United States v. Brown.
No. 22-6175. 11/7/2023. W.D.Okla. Judge Kelly. Felon in Possession of Ammunition—US Sentencing Guidelines—Sentence Enhancements—Nexus—Fed. R. Civ. Proc. 23.
November 7, 2023
In March 2021, law enforcement suspected that Brown was driving a stolen vehicle that was parked at a convenience store, and they approached Brown as he exited the store. Officers patted down Brown and found three rounds of 9mm ammunition in his front pocket and the key fob to the stolen vehicle. Officers also observed the handgrip of a firearm visibly sticking out of a purse on the front passenger floorboard. Brown denied knowledge of the firearm or that the vehicle was stolen but admitted to seeing the ammunition in the car and putting it in his pocket. In addition to the 9mm pistol, officers located an extended magazine containing 13 rounds of 9mm ammunition in the driver side door compartment, identification belonging to Brown’s son, and several used car dealership tags. When he was arrested, Brown was serving suspended sentences from 2015 state convictions for being a felon in possession of a firearm and possessing a firearm during the commission of a felony. Brown pleaded guilty to a single count of being a felon in possession of ammunition under 18 USC § 922(g)(1). The Presentence Report (PSR) detailed Brown’s extensive criminal history, including 12 felony convictions, and it recited facts surrounding Brown’s federally charged offense in March 2021 and other instances of criminal conduct involving Brown in December 2020 and February 2021. The district court found that the government established by a preponderance of the evidence that Brown constructively possessed firearms on December 21, 2020, February 11, 2021, and March 3, 2021, and that each act was relevant, given Brown’s course of conduct of possessing firearms. The court sentenced Brown to 120 months’ imprisonment and three years’ supervised release after applying (1) a multiple-firearms enhancement, (2) a stolen-firearm enhancement, (3) a higher base offense for possession of a high-capacity magazine, (4) a reckless-endangerment upward adjustment, and (5) an “in-connection-with” enhancement.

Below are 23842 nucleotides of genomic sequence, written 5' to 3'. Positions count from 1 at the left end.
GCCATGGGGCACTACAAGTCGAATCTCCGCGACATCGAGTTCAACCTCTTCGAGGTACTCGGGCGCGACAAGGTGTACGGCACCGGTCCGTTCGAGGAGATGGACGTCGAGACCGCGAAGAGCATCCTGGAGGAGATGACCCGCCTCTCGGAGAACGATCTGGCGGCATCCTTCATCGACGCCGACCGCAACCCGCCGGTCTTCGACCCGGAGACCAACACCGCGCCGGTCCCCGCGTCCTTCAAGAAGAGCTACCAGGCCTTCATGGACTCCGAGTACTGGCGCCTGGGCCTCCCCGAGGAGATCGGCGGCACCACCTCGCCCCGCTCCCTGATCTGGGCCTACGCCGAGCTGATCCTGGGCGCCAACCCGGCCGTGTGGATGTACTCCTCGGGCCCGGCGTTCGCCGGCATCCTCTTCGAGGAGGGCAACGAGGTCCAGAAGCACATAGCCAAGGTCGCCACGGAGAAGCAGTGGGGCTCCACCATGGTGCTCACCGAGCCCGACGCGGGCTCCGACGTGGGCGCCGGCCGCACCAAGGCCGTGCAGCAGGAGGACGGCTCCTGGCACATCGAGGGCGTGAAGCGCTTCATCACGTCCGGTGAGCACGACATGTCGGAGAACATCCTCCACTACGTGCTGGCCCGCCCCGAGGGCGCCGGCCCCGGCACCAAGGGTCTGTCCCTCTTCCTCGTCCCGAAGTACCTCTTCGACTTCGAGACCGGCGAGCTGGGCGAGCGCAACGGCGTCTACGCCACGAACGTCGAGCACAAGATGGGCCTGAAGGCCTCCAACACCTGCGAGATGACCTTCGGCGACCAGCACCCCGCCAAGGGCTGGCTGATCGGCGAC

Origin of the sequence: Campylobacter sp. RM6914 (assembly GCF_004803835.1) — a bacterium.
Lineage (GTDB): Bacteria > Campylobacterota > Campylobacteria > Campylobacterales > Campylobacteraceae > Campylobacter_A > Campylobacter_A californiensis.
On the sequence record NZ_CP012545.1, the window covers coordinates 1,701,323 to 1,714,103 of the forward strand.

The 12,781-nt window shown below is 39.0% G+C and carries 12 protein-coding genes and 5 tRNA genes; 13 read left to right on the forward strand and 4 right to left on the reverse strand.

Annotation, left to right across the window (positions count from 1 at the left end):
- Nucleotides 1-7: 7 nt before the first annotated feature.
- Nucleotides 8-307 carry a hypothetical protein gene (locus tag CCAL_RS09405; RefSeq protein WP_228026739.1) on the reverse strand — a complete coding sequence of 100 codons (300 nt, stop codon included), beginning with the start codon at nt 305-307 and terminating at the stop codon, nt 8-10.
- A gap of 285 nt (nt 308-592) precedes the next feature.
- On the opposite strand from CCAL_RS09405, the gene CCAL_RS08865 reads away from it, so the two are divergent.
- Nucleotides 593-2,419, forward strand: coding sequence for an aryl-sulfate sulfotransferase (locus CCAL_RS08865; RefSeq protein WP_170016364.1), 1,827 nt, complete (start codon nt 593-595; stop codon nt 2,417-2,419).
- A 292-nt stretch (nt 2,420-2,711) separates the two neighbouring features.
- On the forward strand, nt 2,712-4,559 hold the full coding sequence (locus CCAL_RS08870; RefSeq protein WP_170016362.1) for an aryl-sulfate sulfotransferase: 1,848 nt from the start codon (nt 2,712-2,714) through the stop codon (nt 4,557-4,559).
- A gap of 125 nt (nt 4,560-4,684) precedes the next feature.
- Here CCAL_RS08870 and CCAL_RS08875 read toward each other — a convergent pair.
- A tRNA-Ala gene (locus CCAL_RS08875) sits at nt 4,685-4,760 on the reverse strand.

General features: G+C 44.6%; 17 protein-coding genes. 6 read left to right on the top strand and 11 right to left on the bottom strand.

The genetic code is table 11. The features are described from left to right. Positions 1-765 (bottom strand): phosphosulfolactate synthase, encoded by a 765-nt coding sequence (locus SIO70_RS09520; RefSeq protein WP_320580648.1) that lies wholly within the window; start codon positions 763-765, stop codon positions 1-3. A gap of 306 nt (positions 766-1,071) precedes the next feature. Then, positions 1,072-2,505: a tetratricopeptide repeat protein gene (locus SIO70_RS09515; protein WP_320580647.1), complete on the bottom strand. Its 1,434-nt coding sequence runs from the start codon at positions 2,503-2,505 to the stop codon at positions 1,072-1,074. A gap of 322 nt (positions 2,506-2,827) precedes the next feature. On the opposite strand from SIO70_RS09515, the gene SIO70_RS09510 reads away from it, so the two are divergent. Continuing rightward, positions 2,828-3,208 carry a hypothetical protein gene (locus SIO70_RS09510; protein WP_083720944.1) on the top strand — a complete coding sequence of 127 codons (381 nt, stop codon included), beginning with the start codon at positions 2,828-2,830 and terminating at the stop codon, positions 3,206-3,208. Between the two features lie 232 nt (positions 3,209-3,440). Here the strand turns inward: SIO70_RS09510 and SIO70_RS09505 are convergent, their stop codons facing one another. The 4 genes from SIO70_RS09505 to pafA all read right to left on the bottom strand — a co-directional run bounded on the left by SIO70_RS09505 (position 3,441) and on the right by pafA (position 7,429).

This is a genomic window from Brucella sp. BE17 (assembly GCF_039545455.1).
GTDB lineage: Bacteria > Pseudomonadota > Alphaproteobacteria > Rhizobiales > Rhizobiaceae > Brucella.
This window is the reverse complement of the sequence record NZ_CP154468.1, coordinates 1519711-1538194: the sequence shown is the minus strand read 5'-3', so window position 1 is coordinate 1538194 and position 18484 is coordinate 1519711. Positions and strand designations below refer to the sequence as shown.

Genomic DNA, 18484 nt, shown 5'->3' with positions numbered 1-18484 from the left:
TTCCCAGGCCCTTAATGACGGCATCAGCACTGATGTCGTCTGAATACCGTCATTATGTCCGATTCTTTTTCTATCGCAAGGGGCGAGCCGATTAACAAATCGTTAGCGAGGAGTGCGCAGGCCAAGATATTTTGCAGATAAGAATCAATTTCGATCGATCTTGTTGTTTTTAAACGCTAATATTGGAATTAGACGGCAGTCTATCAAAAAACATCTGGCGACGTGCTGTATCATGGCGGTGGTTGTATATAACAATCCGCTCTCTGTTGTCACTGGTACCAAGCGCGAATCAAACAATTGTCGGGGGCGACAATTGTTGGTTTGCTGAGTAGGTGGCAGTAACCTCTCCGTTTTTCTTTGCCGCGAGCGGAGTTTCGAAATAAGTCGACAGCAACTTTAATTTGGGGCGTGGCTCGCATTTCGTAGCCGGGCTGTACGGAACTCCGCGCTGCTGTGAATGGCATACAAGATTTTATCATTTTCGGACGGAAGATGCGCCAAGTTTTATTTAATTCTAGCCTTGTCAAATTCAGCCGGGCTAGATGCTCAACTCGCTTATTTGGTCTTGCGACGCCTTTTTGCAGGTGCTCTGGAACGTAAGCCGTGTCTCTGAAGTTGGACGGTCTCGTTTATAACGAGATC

On appeal, Brown argued that the district court erred in applying the multiple-firearms enhancement and the stolen-firearm enhancement. Brown conceded that the guns possessed in December 2020 and March 2021 were both stolen and that he possessed a gun on February 11, 2021, but he asserted that the evidence was insufficient to demonstrate constructive possession of the March pistol and December rifle. He also maintained that all uncharged instances of gun possession were not relevant conduct. An 18 USC § 922(g)(1) conviction corresponds with US Sentencing Guideline (USSG) § 2K2.1, which, together with USSG §§ 3D1.2(d) and § 1B1.3(a)(2), provide that all acts and omissions that were part of the same course of conduct, common scheme, or plan as the offense of conviction are relevant in determining the guideline range. Section 2K2.1(b)(1)(A) encompasses both constructive and actual firearms possession. Here, sufficient circumstantial evidence supports Brown’s knowledge of and intent to possess the March pistol: he was the reported driver of the car, the pistol was found in plain view near the driver’s seat on the floor of the passenger’s seat, a magazine with 9mm ammunition was in the driver side compartment, and the 9mm ammunition in his pocket was compatible with the 9mm pistol. Further, the record supports a finding of constructive possession of the December rifle because an officer recognized Brown driving the car with the rifle, the car was then parked at his son’s mother’s home, Brown’s girlfriend told officers he had instructed her to retrieve the vehicle with the gun inside, and Brown’s identification cards were found in the car along with ammunition. Brown’s history with guns also supports an inference that he knew about both guns. Further, Brown’s acts of possessing ammunition and guns in cars on December 21, 2020, February 11, 2021, and March 3, 2021, were all similar in nature and occurred regularly over a span of approximately two months, and Brown was a convicted felon on each occasion. Thus, the instances of uncharged conduct in December 2020 and February 2021 were relevant conduct given their similarity, regularity, and temporal proximity, and the district court erred in applying the enhancements.